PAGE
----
Unvaccinated people increase risk of COVID-19 infection among vaccinated: study

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Even with high immunization rates, unvaccinated people threaten the safety of people vaccinated against the COVID-19 virus, suggests a new study published in the Canadian Medical Association Journal.

“We’ve really tended to forget that we’re in a pandemic of a communicable disease, which means that our actions affect those around us,” Dr. David Fisman, the study’s coauthor and professor of epidemiology at the University of Toronto’s Dalla Lana School of Public Health, told Global News.

Published April 25, the study uses an infectious disease model based on the province of Ontario to reproduce the interactions between vaccinated and unvaccinated subpopulations in a mostly vaccinated population.

“We use models in a lot of different ways,” said Fisman. “They’re just simplified versions of reality.”

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This particular model, used different mixing techniques to understand how infection rates differ between those with and without the jab.

The models parameters included vaccine effectiveness, a baseline immunity in unvaccinated people and an infection recovery rate, among others.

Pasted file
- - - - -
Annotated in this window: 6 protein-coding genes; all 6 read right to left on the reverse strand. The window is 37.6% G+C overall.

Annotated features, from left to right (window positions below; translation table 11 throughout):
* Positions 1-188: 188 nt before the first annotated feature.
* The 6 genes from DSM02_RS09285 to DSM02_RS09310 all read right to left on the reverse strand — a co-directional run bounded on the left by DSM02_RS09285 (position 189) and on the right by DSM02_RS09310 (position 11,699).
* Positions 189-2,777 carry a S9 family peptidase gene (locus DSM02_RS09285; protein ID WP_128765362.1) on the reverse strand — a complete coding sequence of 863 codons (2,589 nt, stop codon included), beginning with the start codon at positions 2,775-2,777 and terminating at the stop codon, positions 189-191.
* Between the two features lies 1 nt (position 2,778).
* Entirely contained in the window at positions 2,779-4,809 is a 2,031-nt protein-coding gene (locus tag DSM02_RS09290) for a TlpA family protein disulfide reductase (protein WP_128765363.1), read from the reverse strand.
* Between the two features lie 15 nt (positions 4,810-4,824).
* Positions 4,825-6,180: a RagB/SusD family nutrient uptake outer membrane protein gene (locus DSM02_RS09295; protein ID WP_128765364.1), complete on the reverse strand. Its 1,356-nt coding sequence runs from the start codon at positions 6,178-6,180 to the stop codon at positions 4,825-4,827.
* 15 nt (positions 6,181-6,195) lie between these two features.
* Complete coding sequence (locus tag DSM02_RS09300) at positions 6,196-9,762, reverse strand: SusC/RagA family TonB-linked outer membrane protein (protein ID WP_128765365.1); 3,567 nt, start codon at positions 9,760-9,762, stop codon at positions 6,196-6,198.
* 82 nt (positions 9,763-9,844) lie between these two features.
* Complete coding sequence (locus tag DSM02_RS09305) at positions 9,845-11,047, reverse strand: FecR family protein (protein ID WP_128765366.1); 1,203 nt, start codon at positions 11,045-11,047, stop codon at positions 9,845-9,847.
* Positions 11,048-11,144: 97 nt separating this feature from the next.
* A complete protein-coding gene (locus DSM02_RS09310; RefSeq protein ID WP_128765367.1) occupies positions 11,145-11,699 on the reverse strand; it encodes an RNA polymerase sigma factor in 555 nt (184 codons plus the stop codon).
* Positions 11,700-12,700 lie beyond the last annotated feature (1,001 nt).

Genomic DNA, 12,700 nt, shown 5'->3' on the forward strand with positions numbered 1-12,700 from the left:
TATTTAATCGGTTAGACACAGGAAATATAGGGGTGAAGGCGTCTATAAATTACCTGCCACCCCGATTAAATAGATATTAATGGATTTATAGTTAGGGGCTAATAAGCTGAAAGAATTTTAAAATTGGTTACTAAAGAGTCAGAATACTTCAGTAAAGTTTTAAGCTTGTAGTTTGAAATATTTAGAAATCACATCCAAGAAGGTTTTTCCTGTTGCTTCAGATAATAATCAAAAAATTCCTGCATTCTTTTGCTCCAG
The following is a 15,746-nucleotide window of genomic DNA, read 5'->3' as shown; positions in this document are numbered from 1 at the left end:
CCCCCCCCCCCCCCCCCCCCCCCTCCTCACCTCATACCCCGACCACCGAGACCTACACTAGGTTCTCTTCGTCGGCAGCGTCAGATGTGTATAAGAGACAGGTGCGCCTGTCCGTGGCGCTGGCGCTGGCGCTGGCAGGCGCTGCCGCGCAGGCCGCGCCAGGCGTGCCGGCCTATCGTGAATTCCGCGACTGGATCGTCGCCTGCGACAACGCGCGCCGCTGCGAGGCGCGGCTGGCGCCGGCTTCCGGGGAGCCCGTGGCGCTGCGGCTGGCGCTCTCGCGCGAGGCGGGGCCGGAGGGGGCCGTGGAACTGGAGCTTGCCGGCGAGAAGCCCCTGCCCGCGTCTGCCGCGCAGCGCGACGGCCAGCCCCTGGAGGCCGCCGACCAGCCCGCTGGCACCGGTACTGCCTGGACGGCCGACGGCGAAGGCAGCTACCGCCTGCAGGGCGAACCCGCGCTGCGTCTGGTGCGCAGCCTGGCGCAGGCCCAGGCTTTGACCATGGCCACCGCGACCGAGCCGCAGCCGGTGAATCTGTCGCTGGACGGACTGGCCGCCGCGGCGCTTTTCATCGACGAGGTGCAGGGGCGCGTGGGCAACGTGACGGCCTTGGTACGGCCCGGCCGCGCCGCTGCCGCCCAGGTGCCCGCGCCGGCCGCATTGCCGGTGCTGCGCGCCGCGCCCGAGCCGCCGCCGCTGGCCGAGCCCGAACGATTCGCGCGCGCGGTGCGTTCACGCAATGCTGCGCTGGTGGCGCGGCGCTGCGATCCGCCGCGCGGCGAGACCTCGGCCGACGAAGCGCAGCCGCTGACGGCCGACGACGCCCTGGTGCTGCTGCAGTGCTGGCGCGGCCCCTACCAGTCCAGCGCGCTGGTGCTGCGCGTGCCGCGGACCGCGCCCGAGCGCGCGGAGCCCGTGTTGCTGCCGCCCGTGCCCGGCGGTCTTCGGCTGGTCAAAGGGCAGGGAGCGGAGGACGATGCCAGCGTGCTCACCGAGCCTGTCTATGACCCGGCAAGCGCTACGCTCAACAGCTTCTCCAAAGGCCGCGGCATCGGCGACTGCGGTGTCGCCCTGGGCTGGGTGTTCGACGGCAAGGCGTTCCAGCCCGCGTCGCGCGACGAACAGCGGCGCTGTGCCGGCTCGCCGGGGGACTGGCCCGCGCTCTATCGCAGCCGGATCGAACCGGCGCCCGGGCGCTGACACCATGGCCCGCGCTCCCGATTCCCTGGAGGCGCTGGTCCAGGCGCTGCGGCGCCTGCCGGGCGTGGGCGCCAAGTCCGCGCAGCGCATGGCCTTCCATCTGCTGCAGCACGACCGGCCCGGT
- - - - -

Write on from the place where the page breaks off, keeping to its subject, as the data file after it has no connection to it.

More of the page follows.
Attack rates among those who are vaccinated against COVID-19 were highest when they were randomly mixed within the unvaccinated subpopulation. They were lowest when they were surrounded by others who are also vaccinated.

“Humans do not mix randomly. (They) exhibit a tendency to interact preferentially with others like themselves, a phenomenon referred to as ‘assortativity,’” the research stated.

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“People’s friends tend to be similar in age or people may hang out with the same sex. They may hang out with or attract more people from their own socioeconomic group, their own ethnic group,” said Fisman.

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“That also turns out to be really important in terms of people’s decision to get vaccinated against COVID,” he added.

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For the unvaccinated, attack rates were lowest when mixing amid the vaccinated subpopulation.

“When you have a lot of mixing between vaccinated and unvaccinated people, the risk for unvaccinated people actually goes down,” said Fisman. “Vaccinated people become a buffer when you have a lot of mixing and risk in vaccinated people goes up.”

At this stage in the COVID-19 pandemic, public health officials like Kieran Moore and Bonnie Henry have been promoting everyone to manage the virus “at their own risk,” according to Fisman.

“(However), at the end of the day, this is about collective action. Unfortunately, in a communicable disease system – we’re all connected and that’s why we have to rely on public health for things like this,” Fisman said.

“The decision to get vaccinated can’t be framed as just a matter of personal choice because it has implications for the safety of other people in the community,” he added.

The authors’ findings remained consistent even when they modelled lower levels of vaccine effectiveness, such as in those who have not received a booster dose or with the new variants of the virus.